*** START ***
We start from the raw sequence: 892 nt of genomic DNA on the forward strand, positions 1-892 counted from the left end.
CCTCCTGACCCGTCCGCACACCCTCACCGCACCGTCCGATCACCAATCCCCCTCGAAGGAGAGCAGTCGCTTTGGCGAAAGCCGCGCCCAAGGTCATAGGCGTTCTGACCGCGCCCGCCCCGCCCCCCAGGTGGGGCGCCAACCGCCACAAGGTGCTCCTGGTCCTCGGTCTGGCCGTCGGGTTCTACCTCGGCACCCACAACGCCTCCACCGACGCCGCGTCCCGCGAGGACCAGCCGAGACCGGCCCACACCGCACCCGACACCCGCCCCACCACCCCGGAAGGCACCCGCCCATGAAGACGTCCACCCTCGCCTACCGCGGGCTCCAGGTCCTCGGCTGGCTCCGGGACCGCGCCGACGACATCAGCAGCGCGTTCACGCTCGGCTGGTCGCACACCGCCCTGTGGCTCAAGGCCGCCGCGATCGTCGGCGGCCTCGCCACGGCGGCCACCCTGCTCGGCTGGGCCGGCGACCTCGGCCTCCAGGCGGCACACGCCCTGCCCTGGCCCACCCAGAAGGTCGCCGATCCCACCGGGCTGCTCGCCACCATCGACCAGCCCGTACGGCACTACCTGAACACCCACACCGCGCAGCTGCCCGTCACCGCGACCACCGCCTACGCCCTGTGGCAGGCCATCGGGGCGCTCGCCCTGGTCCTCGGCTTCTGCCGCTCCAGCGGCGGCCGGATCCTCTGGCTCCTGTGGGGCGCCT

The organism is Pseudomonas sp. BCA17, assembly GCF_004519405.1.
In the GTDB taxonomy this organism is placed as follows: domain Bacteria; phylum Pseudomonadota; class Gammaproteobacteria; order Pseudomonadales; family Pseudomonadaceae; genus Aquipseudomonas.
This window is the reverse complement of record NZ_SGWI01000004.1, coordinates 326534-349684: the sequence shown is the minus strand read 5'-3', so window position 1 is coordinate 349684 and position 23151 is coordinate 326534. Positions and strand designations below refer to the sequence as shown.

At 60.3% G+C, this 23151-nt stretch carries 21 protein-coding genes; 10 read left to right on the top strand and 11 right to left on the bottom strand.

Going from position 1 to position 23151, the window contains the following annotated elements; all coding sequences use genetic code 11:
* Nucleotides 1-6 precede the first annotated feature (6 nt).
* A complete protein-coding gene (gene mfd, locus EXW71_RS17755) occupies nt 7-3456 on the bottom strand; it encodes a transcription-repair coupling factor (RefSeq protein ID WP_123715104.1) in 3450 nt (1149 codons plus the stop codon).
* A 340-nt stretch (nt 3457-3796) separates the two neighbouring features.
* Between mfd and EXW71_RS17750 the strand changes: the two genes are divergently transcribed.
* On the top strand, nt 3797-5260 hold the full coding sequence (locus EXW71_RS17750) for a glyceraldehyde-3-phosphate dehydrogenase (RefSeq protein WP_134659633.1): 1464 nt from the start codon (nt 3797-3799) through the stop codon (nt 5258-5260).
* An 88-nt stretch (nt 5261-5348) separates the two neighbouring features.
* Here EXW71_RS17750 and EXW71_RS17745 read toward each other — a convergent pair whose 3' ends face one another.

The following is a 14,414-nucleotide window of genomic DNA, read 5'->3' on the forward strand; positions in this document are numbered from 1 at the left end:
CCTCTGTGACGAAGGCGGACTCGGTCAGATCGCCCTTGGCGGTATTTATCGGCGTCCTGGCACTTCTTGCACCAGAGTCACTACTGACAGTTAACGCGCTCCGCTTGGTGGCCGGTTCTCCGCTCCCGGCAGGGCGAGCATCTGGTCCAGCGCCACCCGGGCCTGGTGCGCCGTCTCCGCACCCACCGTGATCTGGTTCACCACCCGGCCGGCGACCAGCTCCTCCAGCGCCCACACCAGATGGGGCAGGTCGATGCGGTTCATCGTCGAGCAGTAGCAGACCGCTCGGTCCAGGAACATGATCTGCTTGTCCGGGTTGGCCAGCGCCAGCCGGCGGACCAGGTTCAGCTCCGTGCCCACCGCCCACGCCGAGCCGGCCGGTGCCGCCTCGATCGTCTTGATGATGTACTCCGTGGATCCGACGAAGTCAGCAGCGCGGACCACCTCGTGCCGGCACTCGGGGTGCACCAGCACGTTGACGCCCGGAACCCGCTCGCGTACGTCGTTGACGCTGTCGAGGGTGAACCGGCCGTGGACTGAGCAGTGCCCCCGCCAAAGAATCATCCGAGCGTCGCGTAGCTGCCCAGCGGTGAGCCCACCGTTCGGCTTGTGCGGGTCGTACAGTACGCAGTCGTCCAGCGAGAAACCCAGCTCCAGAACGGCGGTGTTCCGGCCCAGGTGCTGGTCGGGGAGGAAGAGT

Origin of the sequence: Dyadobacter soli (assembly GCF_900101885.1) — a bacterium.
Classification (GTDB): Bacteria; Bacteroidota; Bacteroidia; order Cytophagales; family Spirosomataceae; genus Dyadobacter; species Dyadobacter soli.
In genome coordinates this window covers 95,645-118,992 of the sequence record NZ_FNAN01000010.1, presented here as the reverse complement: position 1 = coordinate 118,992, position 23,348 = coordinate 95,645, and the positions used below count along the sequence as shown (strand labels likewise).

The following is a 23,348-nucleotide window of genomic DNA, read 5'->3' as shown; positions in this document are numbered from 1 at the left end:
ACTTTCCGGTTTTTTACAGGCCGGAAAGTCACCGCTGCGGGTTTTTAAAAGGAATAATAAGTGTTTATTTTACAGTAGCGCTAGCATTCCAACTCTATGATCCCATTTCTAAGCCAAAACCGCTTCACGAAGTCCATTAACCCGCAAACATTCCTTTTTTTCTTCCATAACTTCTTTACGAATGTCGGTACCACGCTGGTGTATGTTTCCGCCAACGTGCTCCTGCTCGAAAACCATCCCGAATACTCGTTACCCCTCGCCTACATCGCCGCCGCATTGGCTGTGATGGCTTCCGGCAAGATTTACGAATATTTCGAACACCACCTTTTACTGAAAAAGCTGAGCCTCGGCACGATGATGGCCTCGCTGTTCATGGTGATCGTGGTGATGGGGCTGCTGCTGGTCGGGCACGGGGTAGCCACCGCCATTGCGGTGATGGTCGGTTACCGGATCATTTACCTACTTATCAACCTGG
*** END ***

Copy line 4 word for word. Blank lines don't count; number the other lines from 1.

In the GTDB taxonomy this organism is placed as follows: domain Bacteria; phylum Pseudomonadota; class Gammaproteobacteria; order Pseudomonadales; family Pseudomonadaceae; genus Aquipseudomonas.